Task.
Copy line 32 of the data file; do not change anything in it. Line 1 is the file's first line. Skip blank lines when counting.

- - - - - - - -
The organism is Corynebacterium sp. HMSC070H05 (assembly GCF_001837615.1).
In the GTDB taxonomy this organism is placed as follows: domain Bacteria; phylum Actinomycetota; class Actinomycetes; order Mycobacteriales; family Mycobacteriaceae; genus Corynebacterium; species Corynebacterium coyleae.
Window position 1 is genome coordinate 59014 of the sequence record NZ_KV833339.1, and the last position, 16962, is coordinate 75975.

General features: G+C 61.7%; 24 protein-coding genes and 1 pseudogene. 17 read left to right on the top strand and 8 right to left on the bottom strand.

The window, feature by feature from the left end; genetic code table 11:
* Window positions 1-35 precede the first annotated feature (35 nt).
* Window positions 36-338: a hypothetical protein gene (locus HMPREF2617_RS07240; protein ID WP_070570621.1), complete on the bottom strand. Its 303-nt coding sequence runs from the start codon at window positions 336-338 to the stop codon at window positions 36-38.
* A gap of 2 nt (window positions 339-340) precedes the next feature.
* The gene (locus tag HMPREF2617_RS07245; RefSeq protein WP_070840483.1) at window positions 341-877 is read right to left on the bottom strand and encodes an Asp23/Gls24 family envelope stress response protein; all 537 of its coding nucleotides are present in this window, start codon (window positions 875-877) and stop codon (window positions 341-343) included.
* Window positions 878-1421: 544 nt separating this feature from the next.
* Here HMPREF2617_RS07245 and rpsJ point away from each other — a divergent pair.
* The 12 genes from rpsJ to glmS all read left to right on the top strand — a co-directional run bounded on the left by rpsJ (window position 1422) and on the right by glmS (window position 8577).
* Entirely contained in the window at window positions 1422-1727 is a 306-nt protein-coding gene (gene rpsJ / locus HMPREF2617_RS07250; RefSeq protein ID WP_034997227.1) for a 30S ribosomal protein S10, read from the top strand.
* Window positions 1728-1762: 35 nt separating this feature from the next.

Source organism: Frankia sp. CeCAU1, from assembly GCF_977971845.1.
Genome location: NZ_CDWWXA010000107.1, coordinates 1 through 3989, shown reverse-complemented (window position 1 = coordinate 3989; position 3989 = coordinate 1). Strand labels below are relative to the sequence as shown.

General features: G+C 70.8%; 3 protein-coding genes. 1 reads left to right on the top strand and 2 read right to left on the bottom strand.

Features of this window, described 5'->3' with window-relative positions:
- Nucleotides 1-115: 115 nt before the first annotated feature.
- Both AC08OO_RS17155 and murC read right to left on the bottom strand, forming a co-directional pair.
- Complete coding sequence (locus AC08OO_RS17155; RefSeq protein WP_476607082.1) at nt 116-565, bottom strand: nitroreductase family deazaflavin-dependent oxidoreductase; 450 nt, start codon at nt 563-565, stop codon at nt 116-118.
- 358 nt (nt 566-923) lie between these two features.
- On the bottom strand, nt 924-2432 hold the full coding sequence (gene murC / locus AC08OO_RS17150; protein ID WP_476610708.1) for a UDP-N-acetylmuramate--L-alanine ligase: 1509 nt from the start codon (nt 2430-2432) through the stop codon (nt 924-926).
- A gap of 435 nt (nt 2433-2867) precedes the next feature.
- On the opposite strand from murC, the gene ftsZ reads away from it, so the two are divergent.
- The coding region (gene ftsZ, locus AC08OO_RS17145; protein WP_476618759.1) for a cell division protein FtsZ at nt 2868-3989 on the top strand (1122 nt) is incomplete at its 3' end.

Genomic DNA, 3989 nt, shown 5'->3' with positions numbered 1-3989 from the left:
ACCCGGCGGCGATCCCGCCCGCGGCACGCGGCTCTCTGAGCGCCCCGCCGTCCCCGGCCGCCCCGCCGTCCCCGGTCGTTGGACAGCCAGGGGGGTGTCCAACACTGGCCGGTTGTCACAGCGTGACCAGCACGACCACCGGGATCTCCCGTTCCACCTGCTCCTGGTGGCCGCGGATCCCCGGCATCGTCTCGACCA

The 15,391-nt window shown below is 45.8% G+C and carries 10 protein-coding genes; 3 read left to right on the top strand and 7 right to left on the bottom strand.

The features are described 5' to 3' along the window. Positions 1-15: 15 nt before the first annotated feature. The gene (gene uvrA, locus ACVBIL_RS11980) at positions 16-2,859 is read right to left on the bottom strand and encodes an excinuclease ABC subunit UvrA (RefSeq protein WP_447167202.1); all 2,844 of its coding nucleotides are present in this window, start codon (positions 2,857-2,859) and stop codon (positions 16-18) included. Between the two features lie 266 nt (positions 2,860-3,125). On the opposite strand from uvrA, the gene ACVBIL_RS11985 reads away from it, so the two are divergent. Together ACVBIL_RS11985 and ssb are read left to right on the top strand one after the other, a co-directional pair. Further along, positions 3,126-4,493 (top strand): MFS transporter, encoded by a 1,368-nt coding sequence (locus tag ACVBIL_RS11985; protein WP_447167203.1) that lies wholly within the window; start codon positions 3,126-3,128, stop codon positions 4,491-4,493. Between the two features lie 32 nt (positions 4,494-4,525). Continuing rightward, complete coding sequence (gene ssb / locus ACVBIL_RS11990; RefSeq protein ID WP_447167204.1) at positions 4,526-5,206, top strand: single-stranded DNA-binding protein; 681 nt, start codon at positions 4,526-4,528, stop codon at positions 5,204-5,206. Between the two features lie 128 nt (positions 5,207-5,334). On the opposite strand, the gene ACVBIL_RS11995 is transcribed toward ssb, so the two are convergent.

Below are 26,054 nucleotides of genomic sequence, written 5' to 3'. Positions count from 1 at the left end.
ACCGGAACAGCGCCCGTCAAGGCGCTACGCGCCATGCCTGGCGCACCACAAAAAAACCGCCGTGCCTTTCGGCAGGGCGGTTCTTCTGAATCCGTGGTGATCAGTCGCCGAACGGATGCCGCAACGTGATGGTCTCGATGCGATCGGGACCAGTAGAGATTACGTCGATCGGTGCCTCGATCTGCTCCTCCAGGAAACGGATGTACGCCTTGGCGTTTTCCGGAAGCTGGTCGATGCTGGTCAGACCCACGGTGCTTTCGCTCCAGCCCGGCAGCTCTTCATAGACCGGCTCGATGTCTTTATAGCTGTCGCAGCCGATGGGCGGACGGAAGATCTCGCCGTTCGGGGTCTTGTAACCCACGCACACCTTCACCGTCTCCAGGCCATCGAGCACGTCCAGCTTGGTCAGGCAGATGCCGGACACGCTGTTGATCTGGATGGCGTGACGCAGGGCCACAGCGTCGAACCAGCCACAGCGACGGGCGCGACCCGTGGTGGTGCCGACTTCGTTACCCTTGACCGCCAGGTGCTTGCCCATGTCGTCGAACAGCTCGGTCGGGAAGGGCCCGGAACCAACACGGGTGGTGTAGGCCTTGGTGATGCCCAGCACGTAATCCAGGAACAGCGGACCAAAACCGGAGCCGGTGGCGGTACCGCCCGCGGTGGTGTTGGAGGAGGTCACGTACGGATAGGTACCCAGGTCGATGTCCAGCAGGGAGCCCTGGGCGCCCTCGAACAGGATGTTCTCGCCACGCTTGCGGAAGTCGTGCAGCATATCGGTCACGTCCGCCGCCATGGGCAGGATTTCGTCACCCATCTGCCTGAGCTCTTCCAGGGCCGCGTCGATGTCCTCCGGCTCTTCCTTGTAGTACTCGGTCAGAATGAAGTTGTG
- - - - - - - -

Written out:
ACCGGAACAGCGCCCGTCAAGGCGCTACGCGCCATGCCTGGCGCACCACAAAAAAACCGCCGTGCCTTTCGGCAGGGCGGTTCTTCTGAATCCGTGGTGATCAGTCGCCGAACGGATGCCGCAACGTGATGGTCTCGATGCGATCGGGACCAGTAGAGATTACGTCGATCGGTGCCTCGATCTGCTCCTCCAGGAAACGGATGTACGCCTTGGCGTTTTCCGGAAGCTGGTCGATGCTGGTCAGACCCACGGTGCTTTCGCTCCAGCCCGGCAGCTCTTCATAGACCGGCTCGATGTCTTTATAGCTGTCGCAGCCGATGGGCGGACGGAAGATCTCGCCGTTCGGGGTCTTGTAACCCACGCACACCTTCACCGTCTCCAGGCCATCGAGCACGTCCAGCTTGGTCAGGCAGATGCCGGACACGCTGTTGATCTGGATGGCGTGACGCAGGGCCACAGCGTCGAACCAGCCACAGCGACGGGCGCGACCCGTGGTGGTGCCGACTTCGTTACCCTTGACCGCCAGGTGCTTGCCCATGTCGTCGAACAGCTCGGTCGGGAAGGGCCCGGAACCAACACGGGTGGTGTAGGCCTTGGTGATGCCCAGCACGTAATCCAGGAACAGCGGACCAAAACCGGAGCCGGTGGCGGTACCGCCCGCGGTGGTGTTGGAGGAGGTCACGTACGGATAGGTACCCAGGTCGATGTCCAGCAGGGAGCCCTGGGCGCCCTCGAACAGGATGTTCTCGCCACGCTTGCGGAAGTCGTGCAGCATATCGGTCACGTCCGCCGCCATGGGCAGGATTTCGTCACCCATCTGCCTGAGCTCTTCCAGGGCCGCGTCGATGTCCTCCGGCTCTTCCTTGTAGTACTCGGTCAGAATGAAGTTGTG